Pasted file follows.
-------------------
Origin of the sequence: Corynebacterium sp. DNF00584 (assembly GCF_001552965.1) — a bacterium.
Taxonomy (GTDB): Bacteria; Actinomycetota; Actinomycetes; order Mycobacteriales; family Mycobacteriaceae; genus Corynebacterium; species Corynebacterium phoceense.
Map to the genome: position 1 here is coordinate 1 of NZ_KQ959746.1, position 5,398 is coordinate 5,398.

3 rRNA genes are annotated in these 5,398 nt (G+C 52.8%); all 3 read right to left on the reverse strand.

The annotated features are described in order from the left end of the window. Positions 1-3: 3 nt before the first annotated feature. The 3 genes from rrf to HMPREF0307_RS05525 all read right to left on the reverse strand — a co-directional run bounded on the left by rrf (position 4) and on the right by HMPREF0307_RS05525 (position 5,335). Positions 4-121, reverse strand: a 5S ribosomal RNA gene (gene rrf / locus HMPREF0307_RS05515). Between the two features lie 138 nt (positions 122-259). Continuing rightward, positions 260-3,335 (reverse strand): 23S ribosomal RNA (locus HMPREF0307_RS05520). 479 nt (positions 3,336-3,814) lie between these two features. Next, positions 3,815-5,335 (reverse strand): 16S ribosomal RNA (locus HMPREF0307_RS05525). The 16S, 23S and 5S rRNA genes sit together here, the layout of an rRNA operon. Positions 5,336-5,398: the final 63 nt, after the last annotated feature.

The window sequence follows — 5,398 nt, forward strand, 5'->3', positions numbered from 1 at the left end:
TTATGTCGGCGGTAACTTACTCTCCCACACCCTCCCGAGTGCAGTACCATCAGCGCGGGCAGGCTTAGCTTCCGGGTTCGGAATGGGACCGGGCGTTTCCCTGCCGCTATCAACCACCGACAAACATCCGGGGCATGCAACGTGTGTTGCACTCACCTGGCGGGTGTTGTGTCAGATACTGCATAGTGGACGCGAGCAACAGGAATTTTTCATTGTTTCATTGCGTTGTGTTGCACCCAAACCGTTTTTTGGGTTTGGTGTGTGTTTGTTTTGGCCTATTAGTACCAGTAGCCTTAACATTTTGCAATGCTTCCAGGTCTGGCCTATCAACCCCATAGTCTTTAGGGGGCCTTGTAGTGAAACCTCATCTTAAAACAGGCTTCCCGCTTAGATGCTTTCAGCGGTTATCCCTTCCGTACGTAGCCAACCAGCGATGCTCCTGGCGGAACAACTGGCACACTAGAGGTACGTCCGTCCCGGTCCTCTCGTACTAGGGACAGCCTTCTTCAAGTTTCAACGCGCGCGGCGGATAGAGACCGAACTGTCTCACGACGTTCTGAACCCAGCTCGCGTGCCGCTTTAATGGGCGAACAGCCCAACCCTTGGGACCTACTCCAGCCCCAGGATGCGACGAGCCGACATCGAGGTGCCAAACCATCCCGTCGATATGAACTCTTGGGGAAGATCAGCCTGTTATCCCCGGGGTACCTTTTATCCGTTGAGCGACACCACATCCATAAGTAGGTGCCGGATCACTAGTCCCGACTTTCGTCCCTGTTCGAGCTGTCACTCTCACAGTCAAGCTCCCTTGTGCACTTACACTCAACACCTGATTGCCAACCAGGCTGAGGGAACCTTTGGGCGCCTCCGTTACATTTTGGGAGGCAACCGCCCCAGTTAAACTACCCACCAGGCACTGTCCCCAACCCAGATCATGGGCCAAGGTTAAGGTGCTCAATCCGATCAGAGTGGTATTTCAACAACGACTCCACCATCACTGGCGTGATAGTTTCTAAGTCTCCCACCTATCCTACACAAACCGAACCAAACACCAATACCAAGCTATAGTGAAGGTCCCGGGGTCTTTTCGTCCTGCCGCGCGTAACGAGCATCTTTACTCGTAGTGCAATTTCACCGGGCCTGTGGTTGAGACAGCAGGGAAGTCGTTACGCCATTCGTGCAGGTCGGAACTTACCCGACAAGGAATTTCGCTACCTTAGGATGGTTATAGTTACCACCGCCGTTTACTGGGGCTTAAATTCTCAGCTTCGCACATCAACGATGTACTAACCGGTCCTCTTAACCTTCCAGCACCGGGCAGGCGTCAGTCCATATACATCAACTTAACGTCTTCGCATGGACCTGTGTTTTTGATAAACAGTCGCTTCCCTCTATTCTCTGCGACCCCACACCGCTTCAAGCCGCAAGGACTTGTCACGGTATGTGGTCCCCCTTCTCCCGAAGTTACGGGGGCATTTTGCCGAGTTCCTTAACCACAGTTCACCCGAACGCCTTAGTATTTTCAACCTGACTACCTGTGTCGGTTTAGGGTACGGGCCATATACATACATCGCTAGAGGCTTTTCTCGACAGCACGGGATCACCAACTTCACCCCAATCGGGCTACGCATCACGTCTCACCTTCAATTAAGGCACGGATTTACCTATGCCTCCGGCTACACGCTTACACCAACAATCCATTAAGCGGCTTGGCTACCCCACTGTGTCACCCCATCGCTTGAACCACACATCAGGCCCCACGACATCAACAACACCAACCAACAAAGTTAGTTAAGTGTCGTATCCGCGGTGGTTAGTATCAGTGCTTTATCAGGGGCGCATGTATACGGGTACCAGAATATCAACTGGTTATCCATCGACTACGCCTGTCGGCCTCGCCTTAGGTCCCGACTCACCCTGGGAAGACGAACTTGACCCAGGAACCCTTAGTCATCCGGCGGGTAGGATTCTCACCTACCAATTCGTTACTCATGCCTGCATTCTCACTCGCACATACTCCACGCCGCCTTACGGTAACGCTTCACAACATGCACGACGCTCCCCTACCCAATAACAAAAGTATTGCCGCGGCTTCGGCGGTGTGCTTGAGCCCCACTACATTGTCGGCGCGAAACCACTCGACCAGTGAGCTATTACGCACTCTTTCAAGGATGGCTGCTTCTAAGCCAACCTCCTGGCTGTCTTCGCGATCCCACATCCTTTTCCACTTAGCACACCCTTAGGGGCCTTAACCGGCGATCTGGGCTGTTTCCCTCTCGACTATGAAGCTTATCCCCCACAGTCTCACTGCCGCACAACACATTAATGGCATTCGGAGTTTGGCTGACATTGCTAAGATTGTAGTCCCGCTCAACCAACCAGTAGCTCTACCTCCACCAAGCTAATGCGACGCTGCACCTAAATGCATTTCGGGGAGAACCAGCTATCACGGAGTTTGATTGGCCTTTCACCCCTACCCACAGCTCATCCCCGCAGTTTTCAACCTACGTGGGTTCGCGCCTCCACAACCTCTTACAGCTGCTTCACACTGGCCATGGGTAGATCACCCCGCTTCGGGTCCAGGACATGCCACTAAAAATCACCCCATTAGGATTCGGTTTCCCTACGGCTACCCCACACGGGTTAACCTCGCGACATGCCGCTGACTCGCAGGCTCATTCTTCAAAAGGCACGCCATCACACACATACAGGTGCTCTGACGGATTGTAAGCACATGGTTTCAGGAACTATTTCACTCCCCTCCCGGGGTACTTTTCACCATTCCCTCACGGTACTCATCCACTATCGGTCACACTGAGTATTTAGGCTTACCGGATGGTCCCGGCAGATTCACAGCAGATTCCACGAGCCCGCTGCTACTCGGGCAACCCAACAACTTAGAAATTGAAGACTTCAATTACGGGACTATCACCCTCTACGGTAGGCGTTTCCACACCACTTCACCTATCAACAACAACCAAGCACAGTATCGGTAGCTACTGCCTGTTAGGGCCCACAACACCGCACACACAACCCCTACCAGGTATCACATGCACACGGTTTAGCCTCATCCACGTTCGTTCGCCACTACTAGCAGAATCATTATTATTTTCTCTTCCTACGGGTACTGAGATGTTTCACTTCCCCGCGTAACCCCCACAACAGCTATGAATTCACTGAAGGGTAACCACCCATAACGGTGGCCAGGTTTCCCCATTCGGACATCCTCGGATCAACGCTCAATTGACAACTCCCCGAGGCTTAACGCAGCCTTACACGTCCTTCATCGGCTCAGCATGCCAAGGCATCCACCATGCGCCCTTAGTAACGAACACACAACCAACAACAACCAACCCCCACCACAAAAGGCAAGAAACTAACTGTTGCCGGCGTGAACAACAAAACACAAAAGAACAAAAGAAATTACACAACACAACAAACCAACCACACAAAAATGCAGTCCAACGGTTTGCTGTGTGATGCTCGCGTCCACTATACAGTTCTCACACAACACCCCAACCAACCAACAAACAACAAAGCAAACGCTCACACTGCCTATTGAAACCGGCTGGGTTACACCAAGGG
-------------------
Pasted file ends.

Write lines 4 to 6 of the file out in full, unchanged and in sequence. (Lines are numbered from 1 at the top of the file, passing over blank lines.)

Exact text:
3 rRNA genes are annotated in these 5,398 nt (G+C 52.8%); all 3 read right to left on the reverse strand.

The annotated features are described in order from the left end of the window. Positions 1-3: 3 nt before the first annotated feature. The 3 genes from rrf to HMPREF0307_RS05525 all read right to left on the reverse strand — a co-directional run bounded on the left by rrf (position 4) and on the right by HMPREF0307_RS05525 (position 5,335). Positions 4-121, reverse strand: a 5S ribosomal RNA gene (gene rrf / locus HMPREF0307_RS05515). Between the two features lie 138 nt (positions 122-259). Continuing rightward, positions 260-3,335 (reverse strand): 23S ribosomal RNA (locus HMPREF0307_RS05520). 479 nt (positions 3,336-3,814) lie between these two features. Next, positions 3,815-5,335 (reverse strand): 16S ribosomal RNA (locus HMPREF0307_RS05525). The 16S, 23S and 5S rRNA genes sit together here, the layout of an rRNA operon. Positions 5,336-5,398: the final 63 nt, after the last annotated feature.

The window sequence follows — 5,398 nt, forward strand, 5'->3', positions numbered from 1 at the left end: